Navigation Links
How do we kill rogue cells?
Date:10/31/2010

A team of Melbourne and London researchers have shown how a protein called perforin punches holes in, and kills, rogue cells in our bodies. Their discovery of the mechanism of this assassin is published today in the science journal Nature.

"Perforin is our body's weapon of cleansing and death," says project leader Prof James Whisstock from Monash University.

"It breaks into cells that have been hijacked by viruses or turned into cancer cells and allows toxic enzymes in, to destroy the cell from within. Without it our immune system can't destroy these cells. Now we know how it works, we can start to fine tune it to fight cancer, malaria and diabetes," he says.

The first observations that the human immune system could punch holes in target cells was made by the Nobel laureate Jules Bordet over 110 years ago. But how?

Researchers from Monash University and the Peter MacCallum Cancer Centre in Melbourne, and Birkbeck College in London collaborated on the ten-year study to unravel the molecular structure and function of perforinthe protein responsible. The structure was revealed with the help of the Australian Synchrotron, and with powerful electron microscopes at Birkbeck. Combining the detailed structure of a single perforin molecule with the electron microscopy reconstruction of a ring of perforins forming a hole in a model membrane reveals how this protein assembles to punch holes in cell membranes.

The new research has confirmed that the important parts of the perforin molecule are quite similar to those in toxins deployed by bacteria such as anthrax, listeria and streptococcus. "The molecular structure has survived for close to two billion years, we think," says Prof Joe Trapani, head of the Cancer Immunology Program at Peter Mac.

"This work is a dramatic illustration of the importance of the synchrotron," says Whisstock. "We simply couldn't have done it without this wonderful facility."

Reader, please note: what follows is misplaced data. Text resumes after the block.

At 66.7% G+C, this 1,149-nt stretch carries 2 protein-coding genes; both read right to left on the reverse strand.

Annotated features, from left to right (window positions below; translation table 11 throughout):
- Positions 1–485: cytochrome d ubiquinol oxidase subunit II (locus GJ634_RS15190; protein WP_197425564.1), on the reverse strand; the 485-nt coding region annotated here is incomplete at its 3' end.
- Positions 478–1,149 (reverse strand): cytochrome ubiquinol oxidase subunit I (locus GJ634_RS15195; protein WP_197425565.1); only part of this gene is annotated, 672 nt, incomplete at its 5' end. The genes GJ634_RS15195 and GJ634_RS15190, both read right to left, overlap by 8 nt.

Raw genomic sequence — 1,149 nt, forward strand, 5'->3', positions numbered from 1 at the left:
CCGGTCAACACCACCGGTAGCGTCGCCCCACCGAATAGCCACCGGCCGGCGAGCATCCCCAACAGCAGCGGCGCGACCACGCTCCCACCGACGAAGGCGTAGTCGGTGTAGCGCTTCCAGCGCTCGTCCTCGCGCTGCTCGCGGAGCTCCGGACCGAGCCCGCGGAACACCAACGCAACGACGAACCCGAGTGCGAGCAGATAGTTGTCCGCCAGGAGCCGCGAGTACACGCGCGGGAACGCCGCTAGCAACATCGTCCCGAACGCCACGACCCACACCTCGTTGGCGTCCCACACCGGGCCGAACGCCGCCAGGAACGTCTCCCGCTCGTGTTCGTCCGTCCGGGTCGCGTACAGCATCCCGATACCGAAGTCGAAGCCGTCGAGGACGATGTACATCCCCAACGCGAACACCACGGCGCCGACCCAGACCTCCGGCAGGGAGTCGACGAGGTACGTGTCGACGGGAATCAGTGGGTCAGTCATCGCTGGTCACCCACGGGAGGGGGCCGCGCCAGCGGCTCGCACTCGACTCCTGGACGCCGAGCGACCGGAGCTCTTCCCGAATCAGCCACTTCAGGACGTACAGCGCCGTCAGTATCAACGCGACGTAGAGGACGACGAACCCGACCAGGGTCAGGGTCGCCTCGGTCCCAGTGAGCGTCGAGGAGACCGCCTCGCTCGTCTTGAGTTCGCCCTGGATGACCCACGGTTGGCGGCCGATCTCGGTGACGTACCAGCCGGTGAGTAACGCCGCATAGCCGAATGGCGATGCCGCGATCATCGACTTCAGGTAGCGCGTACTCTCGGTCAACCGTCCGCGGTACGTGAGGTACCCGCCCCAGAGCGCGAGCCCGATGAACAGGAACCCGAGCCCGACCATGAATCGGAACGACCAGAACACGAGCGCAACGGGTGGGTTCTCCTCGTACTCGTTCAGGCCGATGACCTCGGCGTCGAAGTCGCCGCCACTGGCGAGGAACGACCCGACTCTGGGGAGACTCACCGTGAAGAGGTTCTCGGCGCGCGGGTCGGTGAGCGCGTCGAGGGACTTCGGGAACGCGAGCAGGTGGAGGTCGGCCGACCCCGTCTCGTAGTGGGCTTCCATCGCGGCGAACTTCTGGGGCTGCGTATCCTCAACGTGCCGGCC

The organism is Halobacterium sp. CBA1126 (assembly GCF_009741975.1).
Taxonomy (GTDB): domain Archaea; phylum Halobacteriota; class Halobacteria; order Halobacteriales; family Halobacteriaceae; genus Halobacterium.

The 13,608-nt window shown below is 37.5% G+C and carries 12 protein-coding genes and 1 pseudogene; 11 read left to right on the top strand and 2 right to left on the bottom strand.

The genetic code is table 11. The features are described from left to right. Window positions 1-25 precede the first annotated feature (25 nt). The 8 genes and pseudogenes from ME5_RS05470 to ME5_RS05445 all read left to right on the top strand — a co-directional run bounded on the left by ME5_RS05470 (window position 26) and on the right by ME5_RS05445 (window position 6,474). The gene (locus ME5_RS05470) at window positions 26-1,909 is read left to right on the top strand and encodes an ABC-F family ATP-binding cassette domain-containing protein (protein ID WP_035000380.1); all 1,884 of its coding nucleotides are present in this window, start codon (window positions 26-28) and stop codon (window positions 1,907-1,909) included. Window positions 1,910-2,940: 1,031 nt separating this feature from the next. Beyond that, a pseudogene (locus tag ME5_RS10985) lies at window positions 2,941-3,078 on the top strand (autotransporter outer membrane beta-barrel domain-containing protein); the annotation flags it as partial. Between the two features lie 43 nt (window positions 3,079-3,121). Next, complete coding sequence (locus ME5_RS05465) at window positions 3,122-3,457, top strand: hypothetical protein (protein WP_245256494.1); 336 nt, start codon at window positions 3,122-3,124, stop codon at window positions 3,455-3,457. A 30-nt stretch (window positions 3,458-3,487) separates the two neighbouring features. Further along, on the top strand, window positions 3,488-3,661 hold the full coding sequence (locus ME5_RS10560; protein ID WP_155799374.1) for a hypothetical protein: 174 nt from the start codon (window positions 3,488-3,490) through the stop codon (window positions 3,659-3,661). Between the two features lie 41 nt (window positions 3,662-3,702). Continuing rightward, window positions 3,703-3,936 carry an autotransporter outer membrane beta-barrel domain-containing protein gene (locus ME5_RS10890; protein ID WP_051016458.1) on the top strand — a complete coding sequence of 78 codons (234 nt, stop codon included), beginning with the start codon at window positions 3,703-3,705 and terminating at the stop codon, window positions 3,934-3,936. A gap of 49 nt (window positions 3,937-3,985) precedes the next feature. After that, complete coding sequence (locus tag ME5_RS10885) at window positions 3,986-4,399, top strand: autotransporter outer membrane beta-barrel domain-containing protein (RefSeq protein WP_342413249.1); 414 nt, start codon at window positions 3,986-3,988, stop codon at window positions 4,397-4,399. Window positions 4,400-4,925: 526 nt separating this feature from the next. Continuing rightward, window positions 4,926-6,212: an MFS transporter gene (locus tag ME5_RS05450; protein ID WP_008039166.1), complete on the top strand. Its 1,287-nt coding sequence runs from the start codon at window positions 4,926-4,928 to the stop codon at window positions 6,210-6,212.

The weapon of death is a powerful molecule. If perforin isn't working properly the body can't fight infected cells. And there is evidence from mouse studies, says Trapani, that defective perforin leads to an upsurge in malignancy, particularly leukaemia.

Perforin is also the culprit when the wrong cells are marked for elimination, either in autoimmune disease conditions, such as early onset diabetes, or in tissue rejection following bone marrow transplantation.

So the researchers are now investigating ways to boost perforin for more effective cancer protection and therapy for acute diseases such as cerebral malaria. And with the help of a $1 million grant from the Wellcome Trust they are working on potential inhibitors to suppress perforin and counter tissue rejection.


'/>"/>

Contact: Niall Byrne
niall@scienceinpublic.com.au
61-417-131-977
Science in Public
Source:Eurekalert

Related biology news :

1. Oregons Rogue River Basin to face climate-change hurdles
2. iGEM team helps prevent rogue use of synthetic biology
3. Does the existing standard of care supply energy sources to brain tumor cells?
Post Your Comments:
*Name:
*Comment:
*Email:
(Date:4/5/2017)... Allen Institute for Cell Science today announces the launch ... dynamic digital window into the human cell. The website ... deep learning to create predictive models of cell organization, ... suite of powerful tools. The Allen Cell Explorer will ... resources created and shared by the Allen Institute for ...
(Date:4/3/2017)... 2017  Data captured by IsoCode, IsoPlexis ... a statistically significant association between the potency ... and objective response of cancer patients post-treatment. ... whether cancer patients will respond to CAR-T ... as to improve both pre-infusion potency testing and ...
(Date:3/29/2017)... CHICAGO , March 29, 2017  higi, the ... ecosystem in North America , today ... Partners and the acquisition of EveryMove. The new investment ... extensive set of tools to transform population health activities ... and lifestyle data. higi collects and secures ...
Breaking Biology News(10 mins):
(Date:4/20/2017)... MD (PRWEB) , ... April 20, 2017 , ... ... the formation of a unique intellectual property (IP) sharing and commercialization model. , ... most promising inventions. A main component of this effort is bringing the IP ...
(Date:4/20/2017)... YORK , April 20, 2017 ... that focuses on novel drug development and clinical research aimed ... are: Biostage Inc. (NASDAQ: BSTG), Keryx Biopharmaceuticals Inc. (NASDAQ: KERX), ... ZIOP ). You can access our complimentary research ... ...
(Date:4/19/2017)... , ... April 18, 2017 , ... Alisa Wright, founder ... Alumni Awards from the Purdue College of Pharmacy in Lafayette, Indiana. , The ... Program for achievements in their careers and other scientific endeavors. , Wright began ...
(Date:4/19/2017)... (PRWEB) , ... April 19, 2017 , ... ... $1.5M Series A-1 financing round. This event adds to several other early achievements ... its’ Executive and Scientific Teams. , ThermaGenix will use proceeds from ...
Breaking Biology Technology: